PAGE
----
Navigating IR35: Preventing Double Taxation on Dividend Income

January 25, 2024

The application of IR35 (off-payroll) rules to income derived through a company can lead to a double tax charge, particularly when extracting income as dividends. Understanding the implications and taking proactive measures is crucial to avoid unnecessary financial burdens.

PAYE Tax and NI Under IR35

When the IR35 and off-payroll rules apply, income from services provided through an intermediary, such as a company, is treated as if it were derived from employment. This triggers the deduction of PAYE tax and National Insurance (NI). While the income is considered as earnings, it also becomes taxable income for the intermediary, leading to potential double taxation.

The Double Tax Trap

The double accounting scenario arises when PAYE tax and NI are deducted under IR35 rules, and the same income is later paid out as dividends. This can result in paying tax twice on the same earnings, creating a financial challenge for individuals and their companies.

Mitigating the Issue

Example Scenario:Arnie operates as a consultant through his company, Acom Ltd. The IR35 rules apply, prompting the deduction of PAYE tax and NI on the income. In a financial year where Acom's income was £95,000, Arnie took £9,000 as salary and £50,000 as dividends. The challenge lies in the separate income tax charge on the dividend income, despite the deduction of PAYE tax.

Proactive Measures:To prevent the double tax charge, individuals like Arnie can claim a special deduction through their self-assessment tax return or make a standalone claim. This special deduction reduces the amount of dividends subject to tax, offering relief for the income previously accounted for under IR35 rules.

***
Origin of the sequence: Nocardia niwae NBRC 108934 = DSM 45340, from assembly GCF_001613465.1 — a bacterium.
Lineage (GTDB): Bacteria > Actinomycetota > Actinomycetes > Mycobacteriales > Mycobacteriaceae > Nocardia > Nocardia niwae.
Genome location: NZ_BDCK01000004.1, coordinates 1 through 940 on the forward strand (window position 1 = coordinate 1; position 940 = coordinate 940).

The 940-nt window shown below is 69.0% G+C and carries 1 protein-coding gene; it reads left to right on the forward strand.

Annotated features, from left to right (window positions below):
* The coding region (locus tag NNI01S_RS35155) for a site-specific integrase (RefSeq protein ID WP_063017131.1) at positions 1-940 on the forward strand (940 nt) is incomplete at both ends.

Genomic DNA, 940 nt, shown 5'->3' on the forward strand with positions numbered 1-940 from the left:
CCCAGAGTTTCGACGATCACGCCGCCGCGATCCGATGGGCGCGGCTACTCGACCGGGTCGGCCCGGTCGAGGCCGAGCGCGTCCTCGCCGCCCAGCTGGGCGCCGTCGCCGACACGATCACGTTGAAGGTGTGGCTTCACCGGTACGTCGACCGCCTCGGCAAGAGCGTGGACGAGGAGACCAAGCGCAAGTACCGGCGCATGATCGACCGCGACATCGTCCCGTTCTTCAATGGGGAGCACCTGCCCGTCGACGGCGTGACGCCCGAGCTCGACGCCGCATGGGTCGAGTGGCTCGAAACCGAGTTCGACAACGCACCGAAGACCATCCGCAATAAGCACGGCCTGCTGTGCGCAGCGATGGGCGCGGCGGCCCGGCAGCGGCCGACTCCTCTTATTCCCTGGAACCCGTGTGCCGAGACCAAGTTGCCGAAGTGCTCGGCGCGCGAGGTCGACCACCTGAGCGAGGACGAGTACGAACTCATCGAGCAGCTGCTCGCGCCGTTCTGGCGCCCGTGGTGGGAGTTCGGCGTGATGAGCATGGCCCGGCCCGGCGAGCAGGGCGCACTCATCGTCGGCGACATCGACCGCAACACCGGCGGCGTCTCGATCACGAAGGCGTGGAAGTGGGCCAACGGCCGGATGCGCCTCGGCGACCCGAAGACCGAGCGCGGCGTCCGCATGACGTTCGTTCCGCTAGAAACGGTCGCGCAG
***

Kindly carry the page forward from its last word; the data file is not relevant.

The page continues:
Considerations for the Company

While the individual addresses the personal tax implications, the company's position must also be considered. Companies can deduct salaries for corporation tax (CT) purposes, but dividends are not deductible. In Arnie's case, Acom's £95,000 income had effectively been taxed as salary, but only the £9,000 salary is deductible for CT under normal rules.

CT Relief Measures:To obtain full CT relief for the £95,000 income, Acom must submit a special claim with its self-assessment return to HMRC. This ensures that the company's CT position aligns with the tax treatment of salaries and dividends.

Navigating the Double Tax Challenge

Addressing the double income tax charge requires a two-pronged approach: the individual must claim relief for dividend taxation, and the company should seek CT relief through a special claim. Proactive measures, clear understanding of tax implications, and timely claims are essential to navigate the complexities of IR35 rules and prevent unnecessary financial burdens.

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